The concept of corruption is associated with least developed countries, but also in developed countries corruption is widespread. There are several examples of corruption in Portugal which is a developed country with an advanced economy and high-income levels. In a country, consolidated and independent judiciary and strong institutions are convenient to struggle with corruption. Portugal is a good example to demonstrate the cause and effect relation between the misuse of authority and the developed world. In Portugal, there is a link between corruption and racism, racist attitudes pave the way for financial crimes. There is co-integration between democracy and corruption. Also, corruption can be prevented by improving democracy.
According to the data from Ernst & Young’s analysis in 2015, 83% of citizens thought that corruption and bribery were prevalent in Portugal. Former Prime Minister Jose Socrates was arrested due to the claim of corruption. Socrates was charged in the light of investigations carried out under the operation called “White Mountain” in 2011. By Operation White Mountain, it was revealed that some people were laundering money between Portugal and Switzerland. João Paulo Batalha who is from the Portuguese branch of Transparency International has described justice as a funnel in Portugal. According to him, “Judiciary is not efficient enough in Portugal”. For instance, in most of the lawsuits about the economy, finance, and corruption, the suspects were not sentenced. As an example of democratic erosion precursor, in 2017, the Office of Chief Public Prosecutor accused Angola Vice President Manuel Vicente because of corruption, money laundering, and forgery of documents. He was put on trial in 2018. Also, former Portuguese prosecutor Orlando Figuera was charged with similar claims. The prosecution launched an operation called “Fizz” because some files were closed equivocally. Orlando Figuera was unseated because he was accused of closing an investigation about Manuel Vicente in exchange for a bribe. Figueira, who allegedly took a bribe of 760 thousand euros and closed the investigation, was sent to prison, but later a house arrest was decided. Vicente was accused of laundering money and buying a house from Portugal’s charming town named Cascais. Vicente was one of the prominent and politicians of Portugal, he was the former president of an important parastatal called as the Sonangol Group which is an oil and natural gas company in Angola. According to the Angolan journalists, Manuel Vicente was the biggest beneficiary of Lektron Capital. It was announced that Lektron Capital, the private limited company situated in Angola, profited by the public fund. It received a great deal of money from the Sonangol Group which is a government entity to purchase his bank Banco Económico. During this cash flow from Sonangol to Lektron Capital, Manuel Vicente was the president of Sonangol and the top beneficiary of Lektron Capital. Accordingly, Manuel Vicente did an illegal trading operation and the judiciary power was not efficient. Furthermore, on the trial, most of the defendants in the ‘golden visa’ case which was launched in Portugal five years ago have been cleared. The Golden Visa is an application launched to avert the debt crisis in Portugal. The aim was to provide additional revenue to the government’s budget by issuing Schengen visas to foreign investors who met the financial conditions set out in the framework of this practice. Miguel Macedo, who resigned compulsorily for bribery while he was Interior Minister, was among the defendants in the case. Macedo’s lawyer Alfredo Castanheira Neves said: “the acquittal decision makes sense because there is insufficient evidence to support the baseless charges.” description found. As opposed to this argument Socialist Party legislator Ana Gomes told that: “Decision of acquittal, in this case, feeds corruption.” Also, Manuel Jarmela Palos, who was the former Border Police Director, was acquitted by the decision of the Lisbon Court. He was accused of working with the band that gives residence permits to foreign investors. In the corruption operation, which ended with the resignation of Miguel Macedo, 11 people who were senior public officials were caught. Miguel Macedo, one of the key figures in the centre-right government under Pedro Passos Coelho, announced that he was not responsible for the scandal but he took on political responsibility and resigned for the good of the Portuguese government and the state institutions. As part of the operation which was held in 2014, official institutions linked to the interior, justice, and environment ministries were raided. The prosecution charged them with bribery, embezzlement, money laundering and abuse of office.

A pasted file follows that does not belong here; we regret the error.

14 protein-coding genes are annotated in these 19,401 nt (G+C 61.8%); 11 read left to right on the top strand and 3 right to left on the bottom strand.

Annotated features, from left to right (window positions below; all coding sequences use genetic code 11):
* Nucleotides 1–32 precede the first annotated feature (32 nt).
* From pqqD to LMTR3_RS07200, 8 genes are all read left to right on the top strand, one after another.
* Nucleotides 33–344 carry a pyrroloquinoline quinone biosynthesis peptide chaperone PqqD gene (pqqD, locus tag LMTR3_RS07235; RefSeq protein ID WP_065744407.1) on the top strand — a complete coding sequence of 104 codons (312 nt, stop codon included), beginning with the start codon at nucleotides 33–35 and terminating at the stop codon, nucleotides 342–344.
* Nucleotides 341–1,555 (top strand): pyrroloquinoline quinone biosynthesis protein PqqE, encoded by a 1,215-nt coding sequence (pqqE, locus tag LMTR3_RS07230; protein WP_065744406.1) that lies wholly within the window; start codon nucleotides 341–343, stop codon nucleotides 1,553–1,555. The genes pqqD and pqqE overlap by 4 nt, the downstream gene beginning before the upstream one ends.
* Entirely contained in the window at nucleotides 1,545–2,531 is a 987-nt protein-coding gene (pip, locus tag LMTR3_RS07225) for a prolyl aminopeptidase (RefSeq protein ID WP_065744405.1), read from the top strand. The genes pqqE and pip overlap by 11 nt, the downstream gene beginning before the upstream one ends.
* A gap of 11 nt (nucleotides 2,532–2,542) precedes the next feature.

According to the EU Corruption Report, the Portuguese perceive a high level of corruption but they witness corruption at an extremely low level. According to a research, Portuguese citizens think that their government is not sufficiently sensitive to corruption. As a social problem, police are less trusted in Portugal than in other EU member states. In my opinion, the Portuguese state should increase the penalties for corruption and create an environment of trust for citizens by ensuring that people working in politics and within the state are not corrupt. According to a law enacted by the Portuguese Parliament in 2015, it was aimed to protect people who gave information about those who made corruption in areas such as political, international trade, and sports, however, there were difficulties in implementing this law in daily life.
There is a inverse relationship between democracy and corruption. In a country, the rate of corruption increases as economic and political freedoms are restricted because the level of democracy decreases as the rights and freedoms of individuals in society are restricted. In my opinion, there have been cases where the judiciary has been inadequate against the corruption experienced in Portugal. For instance, some prominent figures in politics, such as Miguel Macedo, have been acquitted of corruption cases. Thus, corruption is fed by a flaw in the judicial system. Corruption increases as democratization decreases and democracy reduces corruption in countries where property rights are secured and income distribution is equal.